– The exporter delivers the goods with import duties paid including inland transportation from the
docks to the importer’s premises.

Terms of payment of an export transaction:

Cash with order
– Cash payment when order is placed
Confirmed irrevocable letter of credit
– A letter of credit issued by the importer’s bank and confirmed by a bank, usually in the exporter’s
country. The obligation of the second bank is added to the obligation of the issuing bank to honor

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drafts presented in accordance with the terms of credit.
Unconfirmed irrevocable letter of credit
– A letter of credit issued by the importer’s bank. The issuing bank still has an obligation to pay.
Revocable letter of credit
– A letter of credit that may be withdrawn from the beneficiary at any time without prior notice to
the exporter. It does not carry a bank’s obligation to pay.
• Sight Draft
A draft so drawn as to be payable on presentation to the drawee (usually the buyer).
• Time Draft
A draft maturing at a certain fixed time after presentation or acceptance.
• Open Account
No draft drawn; transaction payable when specified on invoice.
• Consignment
A shipment that is held by the importer until the merchandise has been sold, at which time
payment is made to the exporter.

Other export documents / terms:

A bill of lading
– is a contract between the exporter and the shipper indicating that the shipper has accepted
responsibility for the goods and will provide transportation in return for payment.
– A straight bill of lading is non-negotiable.
– A shipper’s order bill of lading is negotiable; it can be bought, sold or traded while the goods are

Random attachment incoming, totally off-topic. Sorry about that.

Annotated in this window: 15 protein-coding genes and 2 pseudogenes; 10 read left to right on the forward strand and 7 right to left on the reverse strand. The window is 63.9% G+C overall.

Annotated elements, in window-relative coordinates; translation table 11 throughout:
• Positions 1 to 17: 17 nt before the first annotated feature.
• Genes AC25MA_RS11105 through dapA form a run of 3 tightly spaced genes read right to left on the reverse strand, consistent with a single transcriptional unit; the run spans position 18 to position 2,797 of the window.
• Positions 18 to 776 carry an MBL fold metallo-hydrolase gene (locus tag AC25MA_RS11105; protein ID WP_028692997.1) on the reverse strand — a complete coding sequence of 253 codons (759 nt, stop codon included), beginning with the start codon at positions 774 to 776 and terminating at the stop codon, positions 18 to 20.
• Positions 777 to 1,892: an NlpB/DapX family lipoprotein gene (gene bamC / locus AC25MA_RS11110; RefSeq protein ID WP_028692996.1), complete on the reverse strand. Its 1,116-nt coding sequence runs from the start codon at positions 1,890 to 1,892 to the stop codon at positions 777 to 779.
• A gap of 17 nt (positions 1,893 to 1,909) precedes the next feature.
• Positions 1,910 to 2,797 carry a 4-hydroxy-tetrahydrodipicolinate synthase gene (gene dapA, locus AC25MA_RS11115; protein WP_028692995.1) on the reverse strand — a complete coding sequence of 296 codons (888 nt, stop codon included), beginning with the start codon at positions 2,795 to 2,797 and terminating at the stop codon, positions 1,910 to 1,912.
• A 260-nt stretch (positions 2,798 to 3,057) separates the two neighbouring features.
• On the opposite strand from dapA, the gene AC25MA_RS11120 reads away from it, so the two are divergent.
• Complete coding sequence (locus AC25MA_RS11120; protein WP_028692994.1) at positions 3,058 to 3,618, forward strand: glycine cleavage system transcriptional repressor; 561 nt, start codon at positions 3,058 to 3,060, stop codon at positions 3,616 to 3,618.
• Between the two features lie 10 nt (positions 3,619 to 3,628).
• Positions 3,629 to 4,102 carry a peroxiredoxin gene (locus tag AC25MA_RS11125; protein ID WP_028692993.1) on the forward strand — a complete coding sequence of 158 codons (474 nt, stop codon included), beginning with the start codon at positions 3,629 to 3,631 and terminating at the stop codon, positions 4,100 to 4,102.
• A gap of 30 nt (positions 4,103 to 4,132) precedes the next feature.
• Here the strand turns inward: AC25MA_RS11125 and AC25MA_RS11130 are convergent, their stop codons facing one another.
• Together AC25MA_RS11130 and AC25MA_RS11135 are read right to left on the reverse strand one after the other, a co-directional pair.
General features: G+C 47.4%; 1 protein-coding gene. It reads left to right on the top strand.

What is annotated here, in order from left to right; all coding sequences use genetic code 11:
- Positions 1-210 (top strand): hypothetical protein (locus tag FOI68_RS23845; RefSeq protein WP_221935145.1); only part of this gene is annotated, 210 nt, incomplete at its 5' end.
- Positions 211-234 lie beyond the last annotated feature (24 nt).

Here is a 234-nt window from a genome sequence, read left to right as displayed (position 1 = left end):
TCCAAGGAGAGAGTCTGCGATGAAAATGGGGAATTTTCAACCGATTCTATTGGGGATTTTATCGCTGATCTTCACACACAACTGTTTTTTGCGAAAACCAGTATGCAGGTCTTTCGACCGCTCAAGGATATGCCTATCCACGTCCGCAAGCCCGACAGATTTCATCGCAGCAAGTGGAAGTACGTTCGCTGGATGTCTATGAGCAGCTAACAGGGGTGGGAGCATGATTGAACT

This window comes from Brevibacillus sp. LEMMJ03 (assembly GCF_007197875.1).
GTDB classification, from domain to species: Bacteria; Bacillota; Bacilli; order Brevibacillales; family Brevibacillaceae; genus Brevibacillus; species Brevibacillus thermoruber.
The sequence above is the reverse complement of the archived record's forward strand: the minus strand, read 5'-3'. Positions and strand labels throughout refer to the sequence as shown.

still in transit, (title of goods can change hands) - normally the original bill of lading is needed to
take possession of goods.
Air way bill – a contract between the exporter and the air-cargo company.
Country of origin certificate – certifying where the goods were manufactured
Commercial invoice / Consular invoice from consulate office of importing country in importing
country language
LC margin – a percent of payment of the total import amount paid by the importer to his bank for the
bank to issue a letter of credit for the whole value of the import
Pre-Shipment inspection – inspection of the goods done by or on behalf of the importer before the
Export packing list – a list in the export documents listing the packaging and items in each packing
Insurance certificate – issued by an insurer for the insurance of the export merchandise
Export / Import registration – required in various countries to allow firms to import or export goods
Export / Import license – a license needed in some countries for specific imports or exports

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Freight forwarder – a company involved in packing and shipment of export goods
Customs / Clearing Agent – company involved in dealing with the customs clearance of imported or
exported goods
Bonded warehouse – a designated warehouse where imported goods may be stored prior to the
payment of import duties. Importers pay customs duties when they take the goods out of the bonded
Marking of the shipments – markings on the outer packaging of the export consignment for the
purpose of identification
Marine cargo insurance (special one time / open policy) – export goods’ insurance for the
Containers – metal containers ( normally 20 or 40 feet long) for safe transportation of cargo by sea
Bulk-break – normally goods are transported by sea in large metal containers – some exporters may
not have enough cargo to fill a container then the cargo companies combine cargos from a number of
exporters to fill a container for shipment to a destination